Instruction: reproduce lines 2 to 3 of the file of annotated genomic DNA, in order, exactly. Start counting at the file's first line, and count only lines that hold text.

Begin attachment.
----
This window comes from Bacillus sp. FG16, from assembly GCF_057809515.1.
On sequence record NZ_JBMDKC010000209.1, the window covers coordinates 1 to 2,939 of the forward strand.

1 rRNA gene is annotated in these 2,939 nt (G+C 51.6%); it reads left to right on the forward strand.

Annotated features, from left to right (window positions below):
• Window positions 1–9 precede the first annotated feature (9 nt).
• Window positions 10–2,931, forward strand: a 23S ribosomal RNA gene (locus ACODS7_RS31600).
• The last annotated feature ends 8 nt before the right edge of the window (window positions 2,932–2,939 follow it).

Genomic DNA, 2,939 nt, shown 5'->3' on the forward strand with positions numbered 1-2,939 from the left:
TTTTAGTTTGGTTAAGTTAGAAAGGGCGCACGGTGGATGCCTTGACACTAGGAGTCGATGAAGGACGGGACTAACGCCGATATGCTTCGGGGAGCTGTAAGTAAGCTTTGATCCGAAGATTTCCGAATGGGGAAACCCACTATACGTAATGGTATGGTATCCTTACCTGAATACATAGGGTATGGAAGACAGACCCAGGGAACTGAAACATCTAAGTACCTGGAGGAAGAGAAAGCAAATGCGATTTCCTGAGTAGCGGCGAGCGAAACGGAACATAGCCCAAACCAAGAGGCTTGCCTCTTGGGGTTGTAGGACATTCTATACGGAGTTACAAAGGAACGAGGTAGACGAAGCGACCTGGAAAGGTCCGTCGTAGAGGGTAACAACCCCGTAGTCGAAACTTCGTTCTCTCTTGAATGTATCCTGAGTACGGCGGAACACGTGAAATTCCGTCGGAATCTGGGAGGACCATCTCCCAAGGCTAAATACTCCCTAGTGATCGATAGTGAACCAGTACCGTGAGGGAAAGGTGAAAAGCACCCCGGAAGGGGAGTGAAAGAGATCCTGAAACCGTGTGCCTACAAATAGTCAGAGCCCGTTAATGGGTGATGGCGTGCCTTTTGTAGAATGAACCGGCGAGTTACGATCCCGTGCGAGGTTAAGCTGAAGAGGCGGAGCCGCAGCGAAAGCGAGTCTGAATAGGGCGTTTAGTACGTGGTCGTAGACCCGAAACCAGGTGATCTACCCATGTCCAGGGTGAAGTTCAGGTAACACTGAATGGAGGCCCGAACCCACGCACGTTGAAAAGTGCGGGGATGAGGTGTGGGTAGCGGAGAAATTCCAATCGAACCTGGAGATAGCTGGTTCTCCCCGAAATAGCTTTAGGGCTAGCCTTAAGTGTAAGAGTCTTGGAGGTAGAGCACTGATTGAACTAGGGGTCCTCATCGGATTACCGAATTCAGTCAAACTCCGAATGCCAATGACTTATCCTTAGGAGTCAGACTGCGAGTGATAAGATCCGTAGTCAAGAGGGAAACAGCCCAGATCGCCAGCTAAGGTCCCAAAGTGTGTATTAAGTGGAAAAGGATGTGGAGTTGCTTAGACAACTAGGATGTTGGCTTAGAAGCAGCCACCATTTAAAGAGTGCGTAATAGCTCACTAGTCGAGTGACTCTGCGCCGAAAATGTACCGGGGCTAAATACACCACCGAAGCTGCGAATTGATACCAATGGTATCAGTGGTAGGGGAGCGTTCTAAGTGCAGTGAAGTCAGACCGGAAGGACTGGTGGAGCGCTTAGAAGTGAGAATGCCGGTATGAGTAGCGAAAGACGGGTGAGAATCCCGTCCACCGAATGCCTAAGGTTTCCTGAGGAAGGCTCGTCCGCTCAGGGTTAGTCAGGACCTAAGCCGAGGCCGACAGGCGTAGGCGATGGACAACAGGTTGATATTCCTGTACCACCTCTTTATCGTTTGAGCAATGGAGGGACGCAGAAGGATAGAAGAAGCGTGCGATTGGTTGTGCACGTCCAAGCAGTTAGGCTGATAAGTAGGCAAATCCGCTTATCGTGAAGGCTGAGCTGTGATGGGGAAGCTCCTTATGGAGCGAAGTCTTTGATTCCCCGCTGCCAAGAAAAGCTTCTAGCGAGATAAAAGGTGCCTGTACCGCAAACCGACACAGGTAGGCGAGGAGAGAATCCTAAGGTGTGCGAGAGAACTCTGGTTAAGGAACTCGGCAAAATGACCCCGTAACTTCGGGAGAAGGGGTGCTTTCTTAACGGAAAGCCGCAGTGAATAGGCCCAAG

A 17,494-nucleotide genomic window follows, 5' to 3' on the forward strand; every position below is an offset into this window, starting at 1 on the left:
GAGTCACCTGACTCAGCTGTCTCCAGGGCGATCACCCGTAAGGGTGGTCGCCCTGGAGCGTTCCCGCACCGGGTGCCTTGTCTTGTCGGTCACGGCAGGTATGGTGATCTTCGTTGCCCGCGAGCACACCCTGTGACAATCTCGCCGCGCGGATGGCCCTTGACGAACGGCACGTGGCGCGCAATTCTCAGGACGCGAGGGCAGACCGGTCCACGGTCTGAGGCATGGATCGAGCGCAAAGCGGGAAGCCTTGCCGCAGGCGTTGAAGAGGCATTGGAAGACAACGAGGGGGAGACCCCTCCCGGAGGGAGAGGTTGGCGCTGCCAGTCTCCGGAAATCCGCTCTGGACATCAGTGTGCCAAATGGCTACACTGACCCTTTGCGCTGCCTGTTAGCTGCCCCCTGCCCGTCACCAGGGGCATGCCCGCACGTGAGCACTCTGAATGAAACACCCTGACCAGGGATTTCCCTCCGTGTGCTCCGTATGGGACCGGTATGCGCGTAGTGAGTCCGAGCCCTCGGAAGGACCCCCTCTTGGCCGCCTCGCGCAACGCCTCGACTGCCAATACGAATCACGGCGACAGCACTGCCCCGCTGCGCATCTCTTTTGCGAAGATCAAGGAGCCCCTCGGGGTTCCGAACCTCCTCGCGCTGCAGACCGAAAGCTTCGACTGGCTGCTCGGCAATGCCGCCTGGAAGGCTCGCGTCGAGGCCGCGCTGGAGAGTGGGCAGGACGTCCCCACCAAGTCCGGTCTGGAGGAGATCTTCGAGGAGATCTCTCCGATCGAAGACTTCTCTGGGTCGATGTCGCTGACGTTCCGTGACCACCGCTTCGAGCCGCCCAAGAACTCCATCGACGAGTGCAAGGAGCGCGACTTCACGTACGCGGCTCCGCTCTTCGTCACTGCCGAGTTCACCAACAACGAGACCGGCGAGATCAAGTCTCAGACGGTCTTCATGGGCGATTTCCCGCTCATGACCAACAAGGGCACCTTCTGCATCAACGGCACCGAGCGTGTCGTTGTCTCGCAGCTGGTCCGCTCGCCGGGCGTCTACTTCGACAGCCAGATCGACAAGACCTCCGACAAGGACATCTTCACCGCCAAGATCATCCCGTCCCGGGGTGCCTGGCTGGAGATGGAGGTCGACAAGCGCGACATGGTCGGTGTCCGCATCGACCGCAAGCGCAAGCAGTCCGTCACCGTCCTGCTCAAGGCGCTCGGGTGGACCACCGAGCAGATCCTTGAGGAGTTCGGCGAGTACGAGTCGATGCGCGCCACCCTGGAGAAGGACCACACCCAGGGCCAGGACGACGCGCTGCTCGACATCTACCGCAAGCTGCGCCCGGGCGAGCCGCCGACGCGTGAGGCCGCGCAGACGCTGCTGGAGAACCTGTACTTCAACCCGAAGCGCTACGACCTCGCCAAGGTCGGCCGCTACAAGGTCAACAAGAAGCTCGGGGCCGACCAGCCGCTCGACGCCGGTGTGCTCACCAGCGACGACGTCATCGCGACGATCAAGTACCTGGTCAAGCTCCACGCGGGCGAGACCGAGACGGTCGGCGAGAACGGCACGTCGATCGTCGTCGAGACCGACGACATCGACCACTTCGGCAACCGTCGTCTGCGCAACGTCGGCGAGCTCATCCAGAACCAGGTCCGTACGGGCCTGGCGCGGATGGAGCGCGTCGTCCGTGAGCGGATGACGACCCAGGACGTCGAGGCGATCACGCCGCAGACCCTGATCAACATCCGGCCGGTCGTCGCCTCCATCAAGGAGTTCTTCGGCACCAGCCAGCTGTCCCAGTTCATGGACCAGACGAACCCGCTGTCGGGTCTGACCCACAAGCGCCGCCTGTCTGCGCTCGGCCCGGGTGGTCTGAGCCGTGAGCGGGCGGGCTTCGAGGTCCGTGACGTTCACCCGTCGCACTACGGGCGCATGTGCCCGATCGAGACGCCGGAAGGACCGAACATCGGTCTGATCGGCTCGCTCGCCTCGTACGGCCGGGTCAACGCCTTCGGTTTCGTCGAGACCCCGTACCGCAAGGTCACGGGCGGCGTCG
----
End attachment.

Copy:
On sequence record NZ_JBMDKC010000209.1, the window covers coordinates 1 to 2,939 of the forward strand.

1 rRNA gene is annotated in these 2,939 nt (G+C 51.6%); it reads left to right on the forward strand.